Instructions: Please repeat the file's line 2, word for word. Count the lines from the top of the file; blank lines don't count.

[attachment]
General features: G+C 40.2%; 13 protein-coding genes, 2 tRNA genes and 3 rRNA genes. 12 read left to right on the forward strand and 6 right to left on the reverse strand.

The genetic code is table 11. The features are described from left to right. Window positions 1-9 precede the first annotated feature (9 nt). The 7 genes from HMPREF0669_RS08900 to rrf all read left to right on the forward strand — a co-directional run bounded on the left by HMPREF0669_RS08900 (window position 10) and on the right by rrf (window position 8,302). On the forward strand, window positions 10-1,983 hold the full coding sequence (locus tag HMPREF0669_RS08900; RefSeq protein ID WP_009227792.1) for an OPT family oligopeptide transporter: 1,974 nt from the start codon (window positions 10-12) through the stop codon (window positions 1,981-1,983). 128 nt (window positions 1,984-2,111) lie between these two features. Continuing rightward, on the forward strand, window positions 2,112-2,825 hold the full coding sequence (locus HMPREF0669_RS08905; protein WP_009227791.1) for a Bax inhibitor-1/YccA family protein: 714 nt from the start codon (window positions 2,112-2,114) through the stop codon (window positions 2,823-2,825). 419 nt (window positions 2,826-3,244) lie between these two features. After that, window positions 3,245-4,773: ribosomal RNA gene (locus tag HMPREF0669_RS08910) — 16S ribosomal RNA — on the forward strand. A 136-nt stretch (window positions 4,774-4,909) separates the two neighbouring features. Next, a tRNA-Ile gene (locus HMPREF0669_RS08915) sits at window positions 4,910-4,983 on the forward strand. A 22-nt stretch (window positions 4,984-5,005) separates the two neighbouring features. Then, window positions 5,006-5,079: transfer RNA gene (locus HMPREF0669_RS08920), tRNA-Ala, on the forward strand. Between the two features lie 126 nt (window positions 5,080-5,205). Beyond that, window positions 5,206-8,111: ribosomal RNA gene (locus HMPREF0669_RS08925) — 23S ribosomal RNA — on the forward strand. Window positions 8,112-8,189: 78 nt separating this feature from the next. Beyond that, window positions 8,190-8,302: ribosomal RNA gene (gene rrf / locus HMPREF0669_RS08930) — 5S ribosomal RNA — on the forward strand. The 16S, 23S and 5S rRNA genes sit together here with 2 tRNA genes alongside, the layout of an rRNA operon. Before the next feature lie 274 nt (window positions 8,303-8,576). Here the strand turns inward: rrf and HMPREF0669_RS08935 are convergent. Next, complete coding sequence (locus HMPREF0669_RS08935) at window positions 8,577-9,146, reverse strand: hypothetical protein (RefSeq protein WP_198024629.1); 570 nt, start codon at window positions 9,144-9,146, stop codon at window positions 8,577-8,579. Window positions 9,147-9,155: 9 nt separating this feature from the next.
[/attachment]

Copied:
The genetic code is table 11. The features are described from left to right. Window positions 1-9 precede the first annotated feature (9 nt). The 7 genes from HMPREF0669_RS08900 to rrf all read left to right on the forward strand — a co-directional run bounded on the left by HMPREF0669_RS08900 (window position 10) and on the right by rrf (window position 8,302). On the forward strand, window positions 10-1,983 hold the full coding sequence (locus tag HMPREF0669_RS08900; RefSeq protein ID WP_009227792.1) for an OPT family oligopeptide transporter: 1,974 nt from the start codon (window positions 10-12) through the stop codon (window positions 1,981-1,983). 128 nt (window positions 1,984-2,111) lie between these two features. Continuing rightward, on the forward strand, window positions 2,112-2,825 hold the full coding sequence (locus HMPREF0669_RS08905; protein WP_009227791.1) for a Bax inhibitor-1/YccA family protein: 714 nt from the start codon (window positions 2,112-2,114) through the stop codon (window positions 2,823-2,825). 419 nt (window positions 2,826-3,244) lie between these two features. After that, window positions 3,245-4,773: ribosomal RNA gene (locus tag HMPREF0669_RS08910) — 16S ribosomal RNA — on the forward strand. A 136-nt stretch (window positions 4,774-4,909) separates the two neighbouring features. Next, a tRNA-Ile gene (locus HMPREF0669_RS08915) sits at window positions 4,910-4,983 on the forward strand. A 22-nt stretch (window positions 4,984-5,005) separates the two neighbouring features. Then, window positions 5,006-5,079: transfer RNA gene (locus HMPREF0669_RS08920), tRNA-Ala, on the forward strand. Between the two features lie 126 nt (window positions 5,080-5,205). Beyond that, window positions 5,206-8,111: ribosomal RNA gene (locus HMPREF0669_RS08925) — 23S ribosomal RNA — on the forward strand. Window positions 8,112-8,189: 78 nt separating this feature from the next. Beyond that, window positions 8,190-8,302: ribosomal RNA gene (gene rrf / locus HMPREF0669_RS08930) — 5S ribosomal RNA — on the forward strand. The 16S, 23S and 5S rRNA genes sit together here with 2 tRNA genes alongside, the layout of an rRNA operon. Before the next feature lie 274 nt (window positions 8,303-8,576). Here the strand turns inward: rrf and HMPREF0669_RS08935 are convergent. Next, complete coding sequence (locus HMPREF0669_RS08935) at window positions 8,577-9,146, reverse strand: hypothetical protein (RefSeq protein WP_198024629.1); 570 nt, start codon at window positions 9,144-9,146, stop codon at window positions 8,577-8,579. Window positions 9,147-9,155: 9 nt separating this feature from the next.